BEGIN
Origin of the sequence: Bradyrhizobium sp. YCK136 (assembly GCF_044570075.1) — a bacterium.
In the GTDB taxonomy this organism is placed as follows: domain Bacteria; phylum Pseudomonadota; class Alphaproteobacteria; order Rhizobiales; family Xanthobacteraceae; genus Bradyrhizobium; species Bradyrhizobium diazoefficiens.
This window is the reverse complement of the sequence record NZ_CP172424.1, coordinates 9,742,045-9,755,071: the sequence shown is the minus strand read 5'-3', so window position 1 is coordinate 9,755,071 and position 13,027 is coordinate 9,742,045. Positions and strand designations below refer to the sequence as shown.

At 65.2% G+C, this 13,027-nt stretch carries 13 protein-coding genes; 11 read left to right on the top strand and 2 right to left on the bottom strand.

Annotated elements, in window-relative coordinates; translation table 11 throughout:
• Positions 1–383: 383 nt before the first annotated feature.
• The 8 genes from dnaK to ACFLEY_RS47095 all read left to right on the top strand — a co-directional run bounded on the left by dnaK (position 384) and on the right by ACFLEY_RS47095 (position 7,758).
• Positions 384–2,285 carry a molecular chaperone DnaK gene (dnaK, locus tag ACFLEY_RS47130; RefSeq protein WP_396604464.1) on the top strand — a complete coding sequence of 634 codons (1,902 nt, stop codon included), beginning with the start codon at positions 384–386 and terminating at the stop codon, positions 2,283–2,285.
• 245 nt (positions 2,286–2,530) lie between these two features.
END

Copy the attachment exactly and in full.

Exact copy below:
Origin of the sequence: Bradyrhizobium sp. YCK136 (assembly GCF_044570075.1) — a bacterium.
In the GTDB taxonomy this organism is placed as follows: domain Bacteria; phylum Pseudomonadota; class Alphaproteobacteria; order Rhizobiales; family Xanthobacteraceae; genus Bradyrhizobium; species Bradyrhizobium diazoefficiens.
This window is the reverse complement of the sequence record NZ_CP172424.1, coordinates 9,742,045-9,755,071: the sequence shown is the minus strand read 5'-3', so window position 1 is coordinate 9,755,071 and position 13,027 is coordinate 9,742,045. Positions and strand designations below refer to the sequence as shown.

At 65.2% G+C, this 13,027-nt stretch carries 13 protein-coding genes; 11 read left to right on the top strand and 2 right to left on the bottom strand.

Annotated elements, in window-relative coordinates; translation table 11 throughout:
• Positions 1–383: 383 nt before the first annotated feature.
• The 8 genes from dnaK to ACFLEY_RS47095 all read left to right on the top strand — a co-directional run bounded on the left by dnaK (position 384) and on the right by ACFLEY_RS47095 (position 7,758).
• Positions 384–2,285 carry a molecular chaperone DnaK gene (dnaK, locus tag ACFLEY_RS47130; RefSeq protein WP_396604464.1) on the top strand — a complete coding sequence of 634 codons (1,902 nt, stop codon included), beginning with the start codon at positions 384–386 and terminating at the stop codon, positions 2,283–2,285.
• 245 nt (positions 2,286–2,530) lie between these two features.